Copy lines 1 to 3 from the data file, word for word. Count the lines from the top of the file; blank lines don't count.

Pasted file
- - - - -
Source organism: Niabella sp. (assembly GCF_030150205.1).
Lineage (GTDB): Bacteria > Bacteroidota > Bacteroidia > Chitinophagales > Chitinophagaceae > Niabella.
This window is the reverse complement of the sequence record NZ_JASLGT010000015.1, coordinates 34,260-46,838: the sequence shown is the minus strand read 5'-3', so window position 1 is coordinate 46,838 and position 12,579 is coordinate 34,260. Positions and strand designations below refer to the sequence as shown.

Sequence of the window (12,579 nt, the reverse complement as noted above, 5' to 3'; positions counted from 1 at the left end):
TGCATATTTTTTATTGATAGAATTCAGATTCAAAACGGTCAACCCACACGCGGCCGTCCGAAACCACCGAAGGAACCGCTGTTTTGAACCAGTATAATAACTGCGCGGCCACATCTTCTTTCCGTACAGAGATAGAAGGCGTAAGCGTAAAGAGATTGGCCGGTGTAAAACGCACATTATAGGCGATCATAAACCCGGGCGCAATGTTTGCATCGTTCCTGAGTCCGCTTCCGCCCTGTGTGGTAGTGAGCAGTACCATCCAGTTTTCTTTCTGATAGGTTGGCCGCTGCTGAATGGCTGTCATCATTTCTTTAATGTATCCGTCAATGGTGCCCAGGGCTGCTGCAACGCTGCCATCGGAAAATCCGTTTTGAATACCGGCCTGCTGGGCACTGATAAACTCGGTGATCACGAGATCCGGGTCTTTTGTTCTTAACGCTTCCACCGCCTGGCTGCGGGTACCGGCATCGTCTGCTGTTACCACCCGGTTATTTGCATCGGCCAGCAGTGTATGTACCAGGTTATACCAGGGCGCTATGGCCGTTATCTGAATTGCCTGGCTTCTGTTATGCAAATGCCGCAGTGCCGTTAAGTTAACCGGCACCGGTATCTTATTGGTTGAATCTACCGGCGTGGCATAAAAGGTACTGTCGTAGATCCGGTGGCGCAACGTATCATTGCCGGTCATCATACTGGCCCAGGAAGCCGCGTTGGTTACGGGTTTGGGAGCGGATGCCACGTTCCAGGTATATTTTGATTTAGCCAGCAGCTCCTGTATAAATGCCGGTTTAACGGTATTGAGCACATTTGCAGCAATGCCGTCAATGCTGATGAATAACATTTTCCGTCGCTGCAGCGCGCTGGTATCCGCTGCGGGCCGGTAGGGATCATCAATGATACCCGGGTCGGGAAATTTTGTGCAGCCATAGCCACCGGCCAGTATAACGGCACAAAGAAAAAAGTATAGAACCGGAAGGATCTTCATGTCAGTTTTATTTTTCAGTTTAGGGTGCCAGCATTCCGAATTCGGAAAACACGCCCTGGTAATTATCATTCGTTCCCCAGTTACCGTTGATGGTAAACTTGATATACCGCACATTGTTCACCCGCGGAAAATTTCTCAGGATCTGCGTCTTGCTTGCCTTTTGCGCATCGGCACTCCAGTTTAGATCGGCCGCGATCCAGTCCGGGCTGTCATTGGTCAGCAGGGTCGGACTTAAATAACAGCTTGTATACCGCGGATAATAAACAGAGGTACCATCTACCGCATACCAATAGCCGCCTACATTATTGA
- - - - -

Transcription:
Source organism: Niabella sp. (assembly GCF_030150205.1).
Lineage (GTDB): Bacteria > Bacteroidota > Bacteroidia > Chitinophagales > Chitinophagaceae > Niabella.
This window is the reverse complement of the sequence record NZ_JASLGT010000015.1, coordinates 34,260-46,838: the sequence shown is the minus strand read 5'-3', so window position 1 is coordinate 46,838 and position 12,579 is coordinate 34,260. Positions and strand designations below refer to the sequence as shown.